According to latest findings, DNA of a girl shows for the first time the intermingling of species. Her father seems to be Denisovan while her mother was probably of Neanderthal origin.
The findings of the new dig were published in the latest issue of the journal Nature. The researchers explain that Neanderthals (Homo neanderthalensis) have been known to live across Europe and Western Asia around 30,000 years ago.
Two ancient prehistoric man and female Neanderthal. Image Credit: frantic00 / Shutterstock
They were known to be tool-makers and hunters. They lived through three glacial periods and could survive several ecological zones. Denisovans (Homo sapiens denisova) are another species that the researchers know little about. Their ancestry and DNA has been pieced together from tiny bone fragments in the Denisova Cave in the Altai Mountains of Siberia.
While scientists have pieced together how Neanderthals look like, they are yet to predict how Desinovans looked like. Both Neanderthals and Denisovans are known to have had a common ancestor around 40,000 years ago from where they have evolved into different species.
What is remarkable about this finding is the combination of DNA from these two humanoid species. The child (called Denisovan-11) whose bones and remains have been found in the Denisova cave is supposed to be around 13 years when she died. A 2.5 cm piece of bone from her was found and carbon dating showed that she died over 50,000 years ago. A small part of her bone was taken and DNA was extracted from it to be sequenced.
This DNA sequence that was obtained was compared with the DNA sequences of modern man, Neanderthals and Denisovans. Her genetic makeup pointed towards the fact that she had a Neanderthal mother and a Denisovan father. She could have been a first generation Neanderthal-Denisovan woman, speculate researchers, calling her “Neandersovan”. Viviane Slon, post-doctoral researcher at the Max Planck Institute for Evolutionary Anthropology (MPI-EVA) in Leipzig, Germany said that it has been known that Neanderthals and Denisovans could have had babies together. This was a lucky break that the team finally stumbled upon an actual offspring from the two species she said. Svante Pääbo, director of MPI-EVA also speculated that these two species may have had ample opportunities to meet and mate.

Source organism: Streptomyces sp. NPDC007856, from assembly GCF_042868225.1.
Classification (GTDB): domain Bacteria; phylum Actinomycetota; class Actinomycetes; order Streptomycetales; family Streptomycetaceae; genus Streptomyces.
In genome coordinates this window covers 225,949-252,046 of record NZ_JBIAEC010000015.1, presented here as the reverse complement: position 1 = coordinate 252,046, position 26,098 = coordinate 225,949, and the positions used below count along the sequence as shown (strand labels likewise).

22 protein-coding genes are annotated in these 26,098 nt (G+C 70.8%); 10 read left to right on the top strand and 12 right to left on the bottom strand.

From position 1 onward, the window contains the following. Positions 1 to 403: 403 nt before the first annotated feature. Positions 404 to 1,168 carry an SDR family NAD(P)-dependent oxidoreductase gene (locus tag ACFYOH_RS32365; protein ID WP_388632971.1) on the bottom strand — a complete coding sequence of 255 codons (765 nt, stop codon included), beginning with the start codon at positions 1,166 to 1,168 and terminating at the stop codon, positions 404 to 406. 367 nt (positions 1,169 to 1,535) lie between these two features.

Researchers explained that both of these species lived in Europe and Asia until around 40,000 years back when they were slowly replaced by modern man or Homo sapiens. Researchers have long speculated that there could have been an intermingling of species before that and probably cross breeding that gave rise to hybrids. In fact DNA from non-African individuals at present contains 2 to 4 percent Neanderthal DNA while DNA from the ancestors of the present day Asians and Oceanians contains a fair bit of Denisovan DNA.
Another speculation that comes from the findings of this girl is that the Neanderthals moved between Western Europe and the East. Her DNA revealed that she could have been related to a Neanderthal who had come from Western Europe rather than locally living. Till date most of the archaeological findings showed that Neanderthals did not move around much and remained within their territories. Findings from the Denisova – 11 shows that Neanderthals undertook long journeys from west to east the reasons for which are unclear.